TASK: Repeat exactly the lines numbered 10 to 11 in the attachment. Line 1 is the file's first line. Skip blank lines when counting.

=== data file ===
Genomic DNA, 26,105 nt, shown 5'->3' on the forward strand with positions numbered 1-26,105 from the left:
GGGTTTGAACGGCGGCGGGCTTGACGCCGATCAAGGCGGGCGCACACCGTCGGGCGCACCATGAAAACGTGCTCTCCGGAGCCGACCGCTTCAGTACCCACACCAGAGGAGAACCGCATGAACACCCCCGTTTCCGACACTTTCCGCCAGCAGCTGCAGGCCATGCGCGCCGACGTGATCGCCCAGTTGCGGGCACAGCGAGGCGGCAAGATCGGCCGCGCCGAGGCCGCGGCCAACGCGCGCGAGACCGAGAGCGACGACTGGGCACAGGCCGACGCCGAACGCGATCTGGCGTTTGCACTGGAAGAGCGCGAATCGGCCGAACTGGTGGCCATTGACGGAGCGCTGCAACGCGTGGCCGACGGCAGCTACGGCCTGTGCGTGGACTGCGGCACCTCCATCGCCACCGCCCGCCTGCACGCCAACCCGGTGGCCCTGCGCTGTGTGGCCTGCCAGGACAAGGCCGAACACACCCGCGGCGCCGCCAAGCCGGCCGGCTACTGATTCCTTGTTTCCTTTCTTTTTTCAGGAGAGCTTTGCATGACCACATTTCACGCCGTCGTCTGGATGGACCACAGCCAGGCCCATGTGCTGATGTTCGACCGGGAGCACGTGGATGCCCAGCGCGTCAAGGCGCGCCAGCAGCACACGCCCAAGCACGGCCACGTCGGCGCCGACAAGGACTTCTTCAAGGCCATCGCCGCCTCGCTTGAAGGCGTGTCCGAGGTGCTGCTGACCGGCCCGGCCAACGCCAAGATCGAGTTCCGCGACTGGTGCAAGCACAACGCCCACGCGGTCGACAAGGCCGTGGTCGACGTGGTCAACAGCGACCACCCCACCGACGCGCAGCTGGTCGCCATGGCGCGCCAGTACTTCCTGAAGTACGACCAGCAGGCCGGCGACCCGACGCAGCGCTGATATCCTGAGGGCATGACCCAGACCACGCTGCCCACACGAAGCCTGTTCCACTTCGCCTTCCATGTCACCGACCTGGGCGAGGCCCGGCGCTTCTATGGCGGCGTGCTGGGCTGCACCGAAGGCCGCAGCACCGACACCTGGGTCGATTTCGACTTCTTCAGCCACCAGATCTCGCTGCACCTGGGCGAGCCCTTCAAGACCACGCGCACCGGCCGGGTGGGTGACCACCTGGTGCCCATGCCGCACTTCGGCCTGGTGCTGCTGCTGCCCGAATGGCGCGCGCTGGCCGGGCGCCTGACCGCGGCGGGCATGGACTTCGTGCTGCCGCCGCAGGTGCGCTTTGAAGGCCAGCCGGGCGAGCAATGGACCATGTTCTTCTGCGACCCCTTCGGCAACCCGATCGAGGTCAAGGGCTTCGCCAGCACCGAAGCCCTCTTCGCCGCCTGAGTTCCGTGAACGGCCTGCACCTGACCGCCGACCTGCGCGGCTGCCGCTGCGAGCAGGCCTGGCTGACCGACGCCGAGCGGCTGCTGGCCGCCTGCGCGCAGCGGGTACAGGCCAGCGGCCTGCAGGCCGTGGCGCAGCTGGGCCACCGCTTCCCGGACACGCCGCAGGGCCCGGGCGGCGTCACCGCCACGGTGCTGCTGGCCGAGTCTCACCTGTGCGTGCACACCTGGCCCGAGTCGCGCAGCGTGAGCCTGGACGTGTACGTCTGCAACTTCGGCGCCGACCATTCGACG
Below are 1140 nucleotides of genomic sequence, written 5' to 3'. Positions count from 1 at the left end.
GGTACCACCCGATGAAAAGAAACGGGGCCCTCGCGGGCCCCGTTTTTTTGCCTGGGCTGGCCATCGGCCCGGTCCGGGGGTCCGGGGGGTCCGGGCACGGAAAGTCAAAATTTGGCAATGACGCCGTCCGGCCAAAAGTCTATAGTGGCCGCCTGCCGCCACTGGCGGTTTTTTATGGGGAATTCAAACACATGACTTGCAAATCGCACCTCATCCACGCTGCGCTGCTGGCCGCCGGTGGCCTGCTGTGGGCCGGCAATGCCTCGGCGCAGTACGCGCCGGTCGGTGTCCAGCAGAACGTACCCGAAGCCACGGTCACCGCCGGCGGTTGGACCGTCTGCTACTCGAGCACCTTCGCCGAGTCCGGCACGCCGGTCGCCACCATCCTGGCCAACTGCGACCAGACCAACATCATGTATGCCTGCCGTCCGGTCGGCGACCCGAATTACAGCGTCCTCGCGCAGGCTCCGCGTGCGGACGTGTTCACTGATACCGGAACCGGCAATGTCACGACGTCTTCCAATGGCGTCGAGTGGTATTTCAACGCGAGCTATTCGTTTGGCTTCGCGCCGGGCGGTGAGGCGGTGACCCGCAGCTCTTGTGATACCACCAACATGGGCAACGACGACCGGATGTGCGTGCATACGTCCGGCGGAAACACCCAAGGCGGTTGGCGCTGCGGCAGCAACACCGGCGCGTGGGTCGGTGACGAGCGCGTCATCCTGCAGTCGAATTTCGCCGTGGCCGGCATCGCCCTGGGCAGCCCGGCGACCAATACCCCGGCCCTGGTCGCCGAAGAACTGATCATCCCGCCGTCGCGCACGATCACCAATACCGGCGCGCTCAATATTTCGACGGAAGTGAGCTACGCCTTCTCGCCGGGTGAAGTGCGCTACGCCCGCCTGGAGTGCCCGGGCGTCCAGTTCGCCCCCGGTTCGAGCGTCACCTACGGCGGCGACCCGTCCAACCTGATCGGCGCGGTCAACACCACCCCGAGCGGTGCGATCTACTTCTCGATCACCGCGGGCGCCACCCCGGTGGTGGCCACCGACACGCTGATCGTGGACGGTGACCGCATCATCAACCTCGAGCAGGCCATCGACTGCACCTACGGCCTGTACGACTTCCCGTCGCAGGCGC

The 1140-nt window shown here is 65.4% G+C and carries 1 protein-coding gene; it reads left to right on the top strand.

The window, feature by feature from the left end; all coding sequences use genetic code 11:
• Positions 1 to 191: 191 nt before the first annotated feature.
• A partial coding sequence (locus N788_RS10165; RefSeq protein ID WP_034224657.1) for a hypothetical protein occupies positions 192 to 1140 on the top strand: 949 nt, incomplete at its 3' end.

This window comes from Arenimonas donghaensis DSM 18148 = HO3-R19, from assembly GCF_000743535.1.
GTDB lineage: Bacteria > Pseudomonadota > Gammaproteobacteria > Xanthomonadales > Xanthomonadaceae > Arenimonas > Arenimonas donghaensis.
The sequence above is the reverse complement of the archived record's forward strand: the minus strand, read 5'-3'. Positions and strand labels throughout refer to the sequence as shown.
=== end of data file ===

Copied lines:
GTDB lineage: Bacteria > Pseudomonadota > Gammaproteobacteria > Xanthomonadales > Xanthomonadaceae > Arenimonas > Arenimonas donghaensis.
The sequence above is the reverse complement of the archived record's forward strand: the minus strand, read 5'-3'. Positions and strand labels throughout refer to the sequence as shown.